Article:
Merger of state agencies spurs creation of office to help navigate bureaucracy

SALT LAKE CITY – A mega-merger of two of Utah’s largest state agencies is prompting government leaders to rethink the way they deliver services to thousands of people every day.

Beginning in July 2022, the Utah Department of Health and the Department of Human Services will merge into a single agency. When completed, it will be the largest government agency with more than 5,600 employees and $ 5.5 billion in spending.

A recently released transition plan said there would be no layoffs, although some employees would have to be reassigned. From Medicaid and COVID-19 to behavioral health and aging services, there’s no part of the state that Utah’s combined Department of Health and Human Services won’t touch.

“It’s every community in the state. It has a statewide footprint,” said Tracy Gruber, the current executive director of the Utah Department of Social Services who will lead the combined agency.

Governor Spencer Cox proposed to merge the two agencies when he took office, believing that a single agency could effectively deliver services. The legislature passed a bill earlier this year to make it happen.

“I think the natural idea is that it creates more bureaucracy,” Gruber said in an interview with FOX 13. “But when you focus the system on people accessing services, put programs that are the same in two. different departments in one department with focus on results, in one place to get those resources, this reduces administrative burden and creates efficiencies. ”

Some advocacy groups have expressed concern about a company of this magnitude – and the timing of it.

“We are still in the midst of a pandemic and so I think when I see how we move forward and think about what lies ahead for the public health emergency, hopefully, or the continuation of our health response public, I continue to have concerns, ”said Jessie Mandle, senior policy analyst with Voices for Utah Children. “We ask a lot of our public health staff. “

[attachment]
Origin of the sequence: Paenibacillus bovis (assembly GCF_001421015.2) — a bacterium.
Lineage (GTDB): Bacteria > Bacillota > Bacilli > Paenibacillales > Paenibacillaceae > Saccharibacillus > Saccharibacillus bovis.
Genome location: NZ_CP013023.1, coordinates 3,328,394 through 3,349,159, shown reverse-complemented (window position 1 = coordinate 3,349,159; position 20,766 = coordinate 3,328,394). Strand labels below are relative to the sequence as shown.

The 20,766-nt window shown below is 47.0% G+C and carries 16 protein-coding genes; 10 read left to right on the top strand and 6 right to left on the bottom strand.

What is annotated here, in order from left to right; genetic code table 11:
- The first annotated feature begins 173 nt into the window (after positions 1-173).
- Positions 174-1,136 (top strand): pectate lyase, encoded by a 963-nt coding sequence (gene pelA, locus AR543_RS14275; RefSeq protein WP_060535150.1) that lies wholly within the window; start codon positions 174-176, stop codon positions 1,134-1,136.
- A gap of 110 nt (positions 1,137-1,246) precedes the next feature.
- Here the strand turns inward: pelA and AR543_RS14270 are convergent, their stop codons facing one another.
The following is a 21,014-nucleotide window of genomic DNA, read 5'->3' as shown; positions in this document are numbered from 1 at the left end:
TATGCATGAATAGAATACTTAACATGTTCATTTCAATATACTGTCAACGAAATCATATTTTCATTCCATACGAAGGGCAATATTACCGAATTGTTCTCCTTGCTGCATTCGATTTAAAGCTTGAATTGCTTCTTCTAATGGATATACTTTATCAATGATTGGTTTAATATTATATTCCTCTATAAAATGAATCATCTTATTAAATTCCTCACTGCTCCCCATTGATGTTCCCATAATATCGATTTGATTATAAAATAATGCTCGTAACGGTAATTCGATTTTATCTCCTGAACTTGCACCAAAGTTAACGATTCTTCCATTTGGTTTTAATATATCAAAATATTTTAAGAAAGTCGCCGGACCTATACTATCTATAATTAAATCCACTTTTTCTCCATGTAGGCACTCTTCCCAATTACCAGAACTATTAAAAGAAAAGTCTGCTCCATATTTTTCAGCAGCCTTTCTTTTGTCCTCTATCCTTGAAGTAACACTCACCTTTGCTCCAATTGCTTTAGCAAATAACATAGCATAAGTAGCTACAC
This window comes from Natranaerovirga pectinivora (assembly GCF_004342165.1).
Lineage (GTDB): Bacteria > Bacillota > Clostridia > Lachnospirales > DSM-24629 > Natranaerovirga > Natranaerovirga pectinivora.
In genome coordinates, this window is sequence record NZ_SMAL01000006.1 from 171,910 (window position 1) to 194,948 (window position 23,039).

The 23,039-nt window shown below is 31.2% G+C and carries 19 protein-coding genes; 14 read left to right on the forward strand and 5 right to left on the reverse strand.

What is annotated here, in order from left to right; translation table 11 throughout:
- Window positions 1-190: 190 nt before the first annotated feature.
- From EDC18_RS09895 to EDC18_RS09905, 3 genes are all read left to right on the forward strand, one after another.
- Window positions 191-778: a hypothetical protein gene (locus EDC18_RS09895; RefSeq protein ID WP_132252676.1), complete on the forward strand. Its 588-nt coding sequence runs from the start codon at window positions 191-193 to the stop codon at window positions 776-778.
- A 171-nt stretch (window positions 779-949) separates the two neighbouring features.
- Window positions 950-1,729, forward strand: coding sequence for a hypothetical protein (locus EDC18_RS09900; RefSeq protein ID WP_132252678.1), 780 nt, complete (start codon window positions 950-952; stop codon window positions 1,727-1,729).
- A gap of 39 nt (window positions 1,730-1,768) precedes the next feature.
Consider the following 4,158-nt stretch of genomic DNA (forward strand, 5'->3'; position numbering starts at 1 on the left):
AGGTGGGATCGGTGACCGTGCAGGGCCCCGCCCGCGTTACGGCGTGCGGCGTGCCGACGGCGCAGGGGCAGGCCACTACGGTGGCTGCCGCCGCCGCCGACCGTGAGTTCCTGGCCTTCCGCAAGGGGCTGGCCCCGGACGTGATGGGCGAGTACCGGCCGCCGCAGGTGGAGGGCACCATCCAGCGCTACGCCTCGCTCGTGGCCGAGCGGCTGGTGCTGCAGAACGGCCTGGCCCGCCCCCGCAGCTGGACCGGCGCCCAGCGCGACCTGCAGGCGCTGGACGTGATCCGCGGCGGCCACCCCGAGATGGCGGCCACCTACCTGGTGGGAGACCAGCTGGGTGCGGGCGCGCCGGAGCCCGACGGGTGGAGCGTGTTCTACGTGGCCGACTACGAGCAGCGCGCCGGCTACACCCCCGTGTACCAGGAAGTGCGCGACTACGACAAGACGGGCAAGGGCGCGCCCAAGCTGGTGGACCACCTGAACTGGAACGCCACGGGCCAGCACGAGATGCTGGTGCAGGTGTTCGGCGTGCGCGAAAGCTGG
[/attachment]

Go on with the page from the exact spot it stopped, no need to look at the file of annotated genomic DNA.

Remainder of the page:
Gruber said the merger prompted them to rethink the way services are delivered, based on feedback from a number of community groups and members of the public across Utah.

“We are building a system that is actually focused on how people actually live their lives. So we are integrating behavioral and physical health into both the administrative office of health care, integrated health care as well as prevention. and promoting public health, ”she said. .

Gruber said combining physical and behavioral health would help the “whole person” instead of dividing services into different government agencies.

Due to the sometimes complex nature of social services and public health, Utah’s new Department of Health and Human Services will also create a new office to help people navigate the bureaucracy. The “Office of Customer Experience” will provide a “one-stop-shop” for people to be directed to the appropriate documents or division for services.

“The vision is that a person can walk into the department not knowing exactly what program, a specific program they need, the name of the program, what division they are in,” Gruber told FOX 13. “They just come into that customer experience division and they’ll be able to do the intake, the assessment. We’ll have staff who will make sure they get the right resources to navigate the complexity of state government. “

Gruber said the “no wrong door” approach ensures the Utahns have access to the services they need.

Mandle said she liked the concept of the Customer Experience Office, if it can help the people of Utah with complicated systems like Medicaid enrollment (which is actually run by another agency, the Utah Department of Workforce Services).

“The way people come through the door, that initial entry, that registration point is so important and can really shape the experience people have in a lot of these programs,” she said.

There are over 1,600 pages of legal code that have been revised and some areas still need to be addressed in the next merger legislative session. You can read the state’s transition plan here.

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